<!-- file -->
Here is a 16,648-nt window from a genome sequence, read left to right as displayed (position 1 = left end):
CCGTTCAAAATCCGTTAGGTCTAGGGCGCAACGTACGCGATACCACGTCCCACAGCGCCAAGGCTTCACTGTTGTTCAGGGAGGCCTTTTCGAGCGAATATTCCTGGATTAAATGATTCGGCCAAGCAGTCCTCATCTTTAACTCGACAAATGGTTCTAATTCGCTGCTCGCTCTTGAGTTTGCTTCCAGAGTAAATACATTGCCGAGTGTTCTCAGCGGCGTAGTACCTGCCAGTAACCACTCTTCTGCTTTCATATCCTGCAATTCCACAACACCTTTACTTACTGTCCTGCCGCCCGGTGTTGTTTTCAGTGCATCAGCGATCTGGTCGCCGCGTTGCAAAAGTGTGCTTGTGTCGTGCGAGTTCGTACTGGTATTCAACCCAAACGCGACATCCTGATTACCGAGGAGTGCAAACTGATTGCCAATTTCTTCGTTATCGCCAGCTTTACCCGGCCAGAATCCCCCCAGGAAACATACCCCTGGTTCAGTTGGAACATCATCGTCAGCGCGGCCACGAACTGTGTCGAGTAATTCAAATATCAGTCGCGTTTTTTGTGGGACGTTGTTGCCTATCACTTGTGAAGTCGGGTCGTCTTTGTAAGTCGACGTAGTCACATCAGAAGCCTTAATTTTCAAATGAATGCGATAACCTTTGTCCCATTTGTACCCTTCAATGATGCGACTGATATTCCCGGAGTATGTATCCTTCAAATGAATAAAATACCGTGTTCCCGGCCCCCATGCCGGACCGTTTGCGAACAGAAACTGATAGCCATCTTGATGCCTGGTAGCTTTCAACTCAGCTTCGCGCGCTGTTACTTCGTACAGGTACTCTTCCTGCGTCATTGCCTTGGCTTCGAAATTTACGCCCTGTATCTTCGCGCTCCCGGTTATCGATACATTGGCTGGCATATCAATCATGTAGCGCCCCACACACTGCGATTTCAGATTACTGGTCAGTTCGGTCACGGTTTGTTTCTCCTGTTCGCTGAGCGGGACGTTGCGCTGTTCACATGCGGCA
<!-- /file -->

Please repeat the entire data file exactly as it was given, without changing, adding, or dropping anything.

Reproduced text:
Here is a 16,648-nt window from a genome sequence, read left to right as displayed (position 1 = left end):
CCGTTCAAAATCCGTTAGGTCTAGGGCGCAACGTACGCGATACCACGTCCCACAGCGCCAAGGCTTCACTGTTGTTCAGGGAGGCCTTTTCGAGCGAATATTCCTGGATTAAATGATTCGGCCAAGCAGTCCTCATCTTTAACTCGACAAATGGTTCTAATTCGCTGCTCGCTCTTGAGTTTGCTTCCAGAGTAAATACATTGCCGAGTGTTCTCAGCGGCGTAGTACCTGCCAGTAACCACTCTTCTGCTTTCATATCCTGCAATTCCACAACACCTTTACTTACTGTCCTGCCGCCCGGTGTTGTTTTCAGTGCATCAGCGATCTGGTCGCCGCGTTGCAAAAGTGTGCTTGTGTCGTGCGAGTTCGTACTGGTATTCAACCCAAACGCGACATCCTGATTACCGAGGAGTGCAAACTGATTGCCAATTTCTTCGTTATCGCCAGCTTTACCCGGCCAGAATCCCCCCAGGAAACATACCCCTGGTTCAGTTGGAACATCATCGTCAGCGCGGCCACGAACTGTGTCGAGTAATTCAAATATCAGTCGCGTTTTTTGTGGGACGTTGTTGCCTATCACTTGTGAAGTCGGGTCGTCTTTGTAAGTCGACGTAGTCACATCAGAAGCCTTAATTTTCAAATGAATGCGATAACCTTTGTCCCATTTGTACCCTTCAATGATGCGACTGATATTCCCGGAGTATGTATCCTTCAAATGAATAAAATACCGTGTTCCCGGCCCCCATGCCGGACCGTTTGCGAACAGAAACTGATAGCCATCTTGATGCCTGGTAGCTTTCAACTCAGCTTCGCGCGCTGTTACTTCGTACAGGTACTCTTCCTGCGTCATTGCCTTGGCTTCGAAATTTACGCCCTGTATCTTCGCGCTCCCGGTTATCGATACATTGGCTGGCATATCAATCATGTAGCGCCCCACACACTGCGATTTCAGATTACTGGTCAGTTCGGTCACGGTTTGTTTCTCCTGTTCGCTGAGCGGGACGTTGCGCTGTTCACATGCGGCA